Inc. to democratize Data Science. Prior to Exploratory, Kan was a director of product development at Oracle leading teams to build various Data Science products in areas including Machine Learning, BI, Data Visualization, Mobile Analytics, Big Data, etc. While at Oracle, Kan also provided training and consulting services to help organizations transform with data. @KanAugust Speaker
be inﬂuenced signiﬁcantly by extreme values, especially when the size is small. • Intuitively speaking, the bigger the data size is the more trust we want to give.
of all the potential audience (Population) because they didn’t join the seminar for whatever the reason was. (It’s impossible!) • We know the mean score of this group (Sample) as 3.6. • Most likely, this ‘sample mean’ is different from the ‘True mean’, but can we have a range around 3.6 assuming that the ‘True mean’ will reside within the range? If so, what would be the range? 28
weight of all Americans. • We know the mean weight of a given sample as 84kg. • Most likely, this ‘sample mean’ is different from the ‘True mean’, but can we have a range around 84kg assuming that the ‘True mean’ will reside within the range? If so, what would be the range? 29 Conﬁdence Interval!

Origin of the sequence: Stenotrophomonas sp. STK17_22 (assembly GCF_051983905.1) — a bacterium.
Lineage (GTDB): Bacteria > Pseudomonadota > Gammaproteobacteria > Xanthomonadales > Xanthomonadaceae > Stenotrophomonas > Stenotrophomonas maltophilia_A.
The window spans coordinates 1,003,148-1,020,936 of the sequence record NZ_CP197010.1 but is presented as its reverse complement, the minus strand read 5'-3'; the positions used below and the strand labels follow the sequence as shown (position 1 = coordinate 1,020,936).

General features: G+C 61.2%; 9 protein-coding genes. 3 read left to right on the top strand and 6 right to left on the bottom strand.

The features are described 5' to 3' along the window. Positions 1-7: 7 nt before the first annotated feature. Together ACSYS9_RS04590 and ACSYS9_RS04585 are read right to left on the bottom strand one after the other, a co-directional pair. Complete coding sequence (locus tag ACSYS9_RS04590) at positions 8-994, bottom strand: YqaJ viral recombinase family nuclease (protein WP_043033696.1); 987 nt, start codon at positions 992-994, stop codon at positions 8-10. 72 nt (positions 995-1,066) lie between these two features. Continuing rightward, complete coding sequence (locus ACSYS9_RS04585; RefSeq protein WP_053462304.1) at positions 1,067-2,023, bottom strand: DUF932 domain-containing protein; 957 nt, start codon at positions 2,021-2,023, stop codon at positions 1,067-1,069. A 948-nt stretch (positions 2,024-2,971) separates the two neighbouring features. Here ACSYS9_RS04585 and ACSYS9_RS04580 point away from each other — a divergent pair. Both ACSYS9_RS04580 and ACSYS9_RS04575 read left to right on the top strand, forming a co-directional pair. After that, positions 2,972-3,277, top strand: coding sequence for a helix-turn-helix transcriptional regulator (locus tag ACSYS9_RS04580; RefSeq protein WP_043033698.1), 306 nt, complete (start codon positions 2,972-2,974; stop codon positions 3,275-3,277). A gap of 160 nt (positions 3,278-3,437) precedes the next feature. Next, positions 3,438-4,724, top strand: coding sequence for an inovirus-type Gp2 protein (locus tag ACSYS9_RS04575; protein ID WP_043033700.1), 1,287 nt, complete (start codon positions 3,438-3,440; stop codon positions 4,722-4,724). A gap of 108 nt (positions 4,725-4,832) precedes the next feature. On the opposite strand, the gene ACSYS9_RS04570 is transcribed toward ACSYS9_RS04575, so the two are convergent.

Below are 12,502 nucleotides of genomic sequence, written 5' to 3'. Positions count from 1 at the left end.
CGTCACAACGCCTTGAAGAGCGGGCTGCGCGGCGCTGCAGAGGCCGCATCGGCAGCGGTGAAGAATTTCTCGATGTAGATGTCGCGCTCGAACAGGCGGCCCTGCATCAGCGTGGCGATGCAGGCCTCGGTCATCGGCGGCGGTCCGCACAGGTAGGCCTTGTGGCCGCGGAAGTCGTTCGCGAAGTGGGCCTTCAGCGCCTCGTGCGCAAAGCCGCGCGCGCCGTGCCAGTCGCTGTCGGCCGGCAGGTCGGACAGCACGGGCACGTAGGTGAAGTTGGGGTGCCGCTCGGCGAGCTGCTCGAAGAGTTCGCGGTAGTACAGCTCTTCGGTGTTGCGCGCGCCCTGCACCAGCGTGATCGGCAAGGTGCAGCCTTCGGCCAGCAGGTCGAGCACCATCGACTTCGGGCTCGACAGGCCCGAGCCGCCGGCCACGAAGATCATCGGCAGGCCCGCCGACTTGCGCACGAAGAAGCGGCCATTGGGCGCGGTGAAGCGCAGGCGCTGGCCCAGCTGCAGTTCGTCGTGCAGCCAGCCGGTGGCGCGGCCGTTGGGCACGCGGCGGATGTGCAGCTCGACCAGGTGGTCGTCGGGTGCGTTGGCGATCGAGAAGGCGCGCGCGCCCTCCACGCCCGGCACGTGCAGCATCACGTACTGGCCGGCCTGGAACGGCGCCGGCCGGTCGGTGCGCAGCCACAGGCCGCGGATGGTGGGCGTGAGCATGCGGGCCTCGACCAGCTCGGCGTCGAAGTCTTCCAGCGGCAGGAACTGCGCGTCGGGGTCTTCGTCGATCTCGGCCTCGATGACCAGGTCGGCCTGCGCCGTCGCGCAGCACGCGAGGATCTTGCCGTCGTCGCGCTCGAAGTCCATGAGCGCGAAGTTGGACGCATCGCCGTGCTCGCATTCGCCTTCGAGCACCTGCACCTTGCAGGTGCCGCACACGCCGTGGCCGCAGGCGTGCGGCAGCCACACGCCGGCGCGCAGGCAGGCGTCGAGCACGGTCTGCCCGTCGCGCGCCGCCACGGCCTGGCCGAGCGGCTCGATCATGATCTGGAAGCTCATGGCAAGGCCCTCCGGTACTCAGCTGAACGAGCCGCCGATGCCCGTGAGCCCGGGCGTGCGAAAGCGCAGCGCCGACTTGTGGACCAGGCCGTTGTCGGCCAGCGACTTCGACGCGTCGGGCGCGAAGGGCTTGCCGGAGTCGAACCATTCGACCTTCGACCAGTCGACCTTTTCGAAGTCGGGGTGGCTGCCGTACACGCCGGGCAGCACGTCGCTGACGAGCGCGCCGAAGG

keep ‘Number of Rows’ for the Y-Axis. Then, switch the Calculation Type to ‘Ratio (%)’. This will create the chart comparing the ratio of Female and Male.
and keep ‘Number of Rows’ for the Y-Axis. Then, switch the Calculation Type to ‘Ratio (%)’. This will create the chart comparing the ratios among the Job Roles.
can be inﬂuenced signiﬁcantly by extreme values, especially when the size is small. • When comparing the categorical values we can use the Ratio, but the ratio can be also vary, especially when the size is small. Conclusion
take account of the variance in the data and the size of the data. • Conﬁdence Interval is a useful tool that gives us the context around the mean and the ratio. • It helps us compare the means and the ratio and conclude if there are any differences that should be investigated further. Conclusion
2 - Visualizing Time Series Data • Part 3 - Visualizing Variance & Correlation • Part 4 - Visualizing Uncertainty • Part 5 - Data Wrangling for Data Visualization - 7/1 (Wed) Data Visualization Workshop